Bringing water and sewer in Goulds up to an urban standard will cost the City of St. John’s an estimated $62 million dollars.
At a city public works committee last week, director of engineering Walt Mills gave an update on the 2009 Goulds servicing study.
Because of persistant problems with “excessive infiltration inflow” into the area’s sanitary sewer system, the report recommended before the city starts upgrading the water and wastewater infrastructure in Goulds, that it first identify and fix problems in three neighbourhoods — the Meadowbrook Drive area, Keith Drive area and Main Road area — where excessive storm water is getting into sewer lines and, in some cases, eroding the pipes.
Mills presented a report Thursday, which pegged the cost of fixing issues in those areas at more than $9.5 million.
Pot of money not big enough … Continued from page A1
While it was recommended these projects be put on next year’s capital works budget list, there’s no money to start that work this year.
But that $9.5 million is on top of the $3.2 million council has approved this year to upgrade all infrastructure in front of St. Kevin’s Junior High on Main Road — from pipes to sidewalks and the road.
And that’s on top of the $51.7 million price tag put on service upgrades in Goulds in the 2009 report.
Those costs could be higher today, and much higher before the city gets around to doing all the work.
City manager Bob Smart said at the meeting this is a perfect example of why the city needs a better financial arrangement with the province, as the longer the city waits to do the work, the more expensive it will be.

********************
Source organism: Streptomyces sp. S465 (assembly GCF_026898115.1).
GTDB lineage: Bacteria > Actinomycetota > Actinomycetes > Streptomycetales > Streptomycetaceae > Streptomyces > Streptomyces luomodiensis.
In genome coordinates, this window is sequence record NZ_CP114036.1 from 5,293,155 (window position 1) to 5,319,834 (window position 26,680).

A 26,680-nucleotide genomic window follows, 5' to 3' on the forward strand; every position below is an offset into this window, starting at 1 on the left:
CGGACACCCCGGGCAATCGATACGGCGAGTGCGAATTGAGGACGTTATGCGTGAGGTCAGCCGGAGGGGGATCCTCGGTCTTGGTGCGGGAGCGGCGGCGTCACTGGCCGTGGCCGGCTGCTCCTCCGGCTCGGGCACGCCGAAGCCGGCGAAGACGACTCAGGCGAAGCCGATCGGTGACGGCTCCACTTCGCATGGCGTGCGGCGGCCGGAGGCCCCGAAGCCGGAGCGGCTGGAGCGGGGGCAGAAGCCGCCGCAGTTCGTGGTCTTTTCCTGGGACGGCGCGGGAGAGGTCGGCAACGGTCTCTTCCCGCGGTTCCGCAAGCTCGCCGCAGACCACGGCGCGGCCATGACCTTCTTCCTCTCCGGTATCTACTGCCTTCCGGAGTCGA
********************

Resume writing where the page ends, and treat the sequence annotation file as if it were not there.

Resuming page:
Current Coun. Bruce Tilley was also a member of council when Goulds amalgamated with St. John’s in 1991. He told The Telegram the small pot of money the province gave to the city at the time wasn’t close to what was needed to do the work in the former town.
“All the citizens of St. John’s, all these years, are paying their taxes and yet there’s not enough money to do the job because it’s extra money that the government should have provided ... to do the work,” said Tilley.
He also questioned the quality of work, or standards used, before amalgamation when Goulds was governed by Metroboard — an arms-length office of the provincial government.
Tilley said the city was aware the problem would be a major one even at the time of amalgamation.
“But there was no choice,” he said.
“I fully sympathize with the residents of the Goulds, I understand exactly where they’re coming from,” added Tilley. “We can’t go on any longer with the funds we’ve been given by government, it’s impossible,”
Tilley asked staff to draw up a graphic which shows where the problems are in Goulds, what work has to be done and the costs of each project so council and the public can have a better idea of the extent of the work.